Before we spent so much time in Spain, I only knew the almond as something seen in the nut bowl at Hanukkah / Christmas time; and in its ground form, as a cake ingredient (my great aunt Fanny’s almond cake was my favourite), and as the famous Jewish party nosh, rozhinkes mit mandlen (raisins and almonds).

However, that all changed drastically, and much for the better once we discovered the local cuisine, here in Andalusia, and throughout the Iberian peninsular, where the humble almond (always known to be a “super-food” by the long-lived locals) is a key constituent of every cooks larder.

Of course, just about everyone around here, with a finca, like us, or just a small patio garden, has at least one almond tree, so that in addition to the ubiquitous sack of stored almonds in the pantry, or the bodega, there’s generally a proliferation of the fresh fruits from mid-July until the end of August. Whereas the older nuts will typically be used for such winter staples as Almond Chicken and Albondigas (meatballs) in Almond Sauce, in summer, the fresh, softer fruits, will be blended with stale bread, garlic, olive oil and spring water to produce, rich-yet refreshing ajo-blanco – garnished with halved moscatel grapes, perhaps the greatest of all chilled soups (commercial “almond milk” – eat your heart out!).

But undoubtedly the simplest of all our regular almond recipes, is also the most moreish and is equally good made with fresh or dried almonds. It even works quite well with the sort of (mostly American – heavily irrigated) almonds one has knocking about in plastic packets in British, European and American kitchen store cupboards. The only thing I would suggest doing differently from my recipe below, is to use a cheap, refined olive oil, rather than the first cold press oil I use. Unless one has a Spanish finca like ours, with our own olives and copious amounts of the finest oil, or is extremely wealthy, the taste benefit of using extra virgin oil over refined olive oil is minimal.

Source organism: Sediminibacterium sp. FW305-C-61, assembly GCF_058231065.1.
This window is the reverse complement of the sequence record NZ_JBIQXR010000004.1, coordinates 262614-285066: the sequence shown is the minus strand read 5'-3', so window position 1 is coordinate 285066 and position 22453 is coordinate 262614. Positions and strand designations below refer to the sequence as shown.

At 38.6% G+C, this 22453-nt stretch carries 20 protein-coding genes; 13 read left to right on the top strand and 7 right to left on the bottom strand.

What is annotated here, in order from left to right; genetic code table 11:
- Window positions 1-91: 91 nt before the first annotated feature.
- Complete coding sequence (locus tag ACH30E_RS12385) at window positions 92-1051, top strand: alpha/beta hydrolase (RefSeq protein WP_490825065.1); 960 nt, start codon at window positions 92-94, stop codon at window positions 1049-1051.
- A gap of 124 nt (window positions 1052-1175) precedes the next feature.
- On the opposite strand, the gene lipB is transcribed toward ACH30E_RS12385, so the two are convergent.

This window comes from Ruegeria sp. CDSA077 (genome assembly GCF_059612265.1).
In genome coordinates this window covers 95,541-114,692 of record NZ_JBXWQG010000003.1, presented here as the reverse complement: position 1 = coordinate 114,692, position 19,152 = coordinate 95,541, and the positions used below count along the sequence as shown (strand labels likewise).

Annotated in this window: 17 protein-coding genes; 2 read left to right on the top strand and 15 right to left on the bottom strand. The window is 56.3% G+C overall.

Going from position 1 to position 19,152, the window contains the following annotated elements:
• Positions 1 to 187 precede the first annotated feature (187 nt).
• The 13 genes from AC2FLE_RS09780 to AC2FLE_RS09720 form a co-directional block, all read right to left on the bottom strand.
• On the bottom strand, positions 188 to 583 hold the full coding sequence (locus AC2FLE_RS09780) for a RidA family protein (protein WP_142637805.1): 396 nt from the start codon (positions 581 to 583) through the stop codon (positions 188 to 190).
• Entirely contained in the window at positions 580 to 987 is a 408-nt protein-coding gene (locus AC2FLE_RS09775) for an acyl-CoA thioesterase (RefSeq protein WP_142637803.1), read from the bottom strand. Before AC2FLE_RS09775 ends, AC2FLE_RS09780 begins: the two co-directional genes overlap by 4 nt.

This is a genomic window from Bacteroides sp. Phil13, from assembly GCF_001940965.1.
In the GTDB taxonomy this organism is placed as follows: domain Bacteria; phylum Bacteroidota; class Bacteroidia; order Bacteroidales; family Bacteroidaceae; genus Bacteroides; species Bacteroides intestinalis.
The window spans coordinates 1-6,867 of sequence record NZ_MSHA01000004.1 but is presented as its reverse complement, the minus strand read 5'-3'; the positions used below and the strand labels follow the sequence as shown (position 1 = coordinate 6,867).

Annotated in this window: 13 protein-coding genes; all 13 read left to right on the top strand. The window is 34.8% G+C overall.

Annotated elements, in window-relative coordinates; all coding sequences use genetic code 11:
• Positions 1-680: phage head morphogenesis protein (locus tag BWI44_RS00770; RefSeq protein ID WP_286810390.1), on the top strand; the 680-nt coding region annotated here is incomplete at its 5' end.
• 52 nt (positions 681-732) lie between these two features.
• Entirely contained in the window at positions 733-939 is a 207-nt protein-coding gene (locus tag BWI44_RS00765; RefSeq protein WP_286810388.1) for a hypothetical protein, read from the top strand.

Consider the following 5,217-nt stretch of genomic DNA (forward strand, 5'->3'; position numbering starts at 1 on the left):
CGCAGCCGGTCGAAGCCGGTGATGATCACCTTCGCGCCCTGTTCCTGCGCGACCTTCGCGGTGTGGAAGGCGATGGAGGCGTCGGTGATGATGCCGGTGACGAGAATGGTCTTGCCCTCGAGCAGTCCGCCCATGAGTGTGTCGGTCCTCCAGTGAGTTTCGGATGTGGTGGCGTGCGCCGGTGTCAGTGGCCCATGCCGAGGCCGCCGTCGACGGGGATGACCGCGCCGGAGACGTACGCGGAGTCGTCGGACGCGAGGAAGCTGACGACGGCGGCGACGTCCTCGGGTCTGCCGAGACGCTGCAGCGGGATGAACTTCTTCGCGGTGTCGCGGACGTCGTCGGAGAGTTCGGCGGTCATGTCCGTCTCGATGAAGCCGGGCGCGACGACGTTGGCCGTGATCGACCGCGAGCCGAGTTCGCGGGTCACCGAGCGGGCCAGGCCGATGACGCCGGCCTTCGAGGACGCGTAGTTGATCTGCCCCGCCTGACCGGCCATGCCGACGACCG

Whatever olive oil you use, if you’ve had a packet of almonds hanging around for too long, this recipe is a simple and delicious way to use them up. Salud y buen provecho!

Just the three ingredients; almonds, olive oil and sea salt…
Blanch the nuts in a deep bowl of boiling-hot water…
Set sufficient olive oil to comfortably deep-fry the almonds, over a high heat…
Stir the almonds constantly to prevent them sticking and ensure they cook evenly as possible…
When all the almonds are at least a deep honey colour (some will be darker), lift them out of the oil with a slotted spoon, and place in a shallow dish lined with generous amounts of kitchen role. Toss well to remove as much excess oil as possible. It’s better to slightly over-do the almonds than under cook them and have them bland and oddly “milky” – rather like the tasteless “roasted” almonds in those little bags one gets given on aeroplanes with a drink…
Toss the almonds in a generous pinch (or two) of sea-salt, to taste. Do not be sparing with the salt, and remember, that this is not a low-sodium snack. Better to restrict oneself to just a couple of well-seasoned nuts than to spoil the dish by using too little salt, or foregoing it altogether…
The almonds are fabulous with an ice cold beer, though equally delicious with just about any aperitif, spirit, or cocktail.




YEARNING FOR THE TUBE…

…and a nostalgia for drab normality

A fact of the current restrictions upon our normal lives is at once curious, obvious and virtually universal; that being the loss of, and consequent longing for, normal, boring, and even tedious everyday experience. Missing erstwhile unremarkable pleasures of life, like going to the pub, restaurants and concerts is bad enough, but when one starts to get nostalgic over things like hopping on and off buses and even journeys on the tube, it’s apparent that the present regime is really starting to bite.

This nostalgia struck me keenly the other day when I was trawling through slides of old sketchpads dating from the time of my commutes to art school (an incredible forty-plus years ago). And, as an artist’s sketchbook is often a tool for magnifying the seemingly mundane into something more meaningful, it occurred to me that the drawings from those old books might provide a peculiarly apposite reminder, for all its apparent dinginess and dreariness, of the glory of normality…

Buses – 1978 – (blue) pastel on paper This and the drawing below date from toward the end of my two years foundation course at Harrow School of Art when I travelled from my home North London suburb of Edgware to Harrow on the 288 bus. I rarely sketched on the buses as it was mostly impractical and nausea-inducing…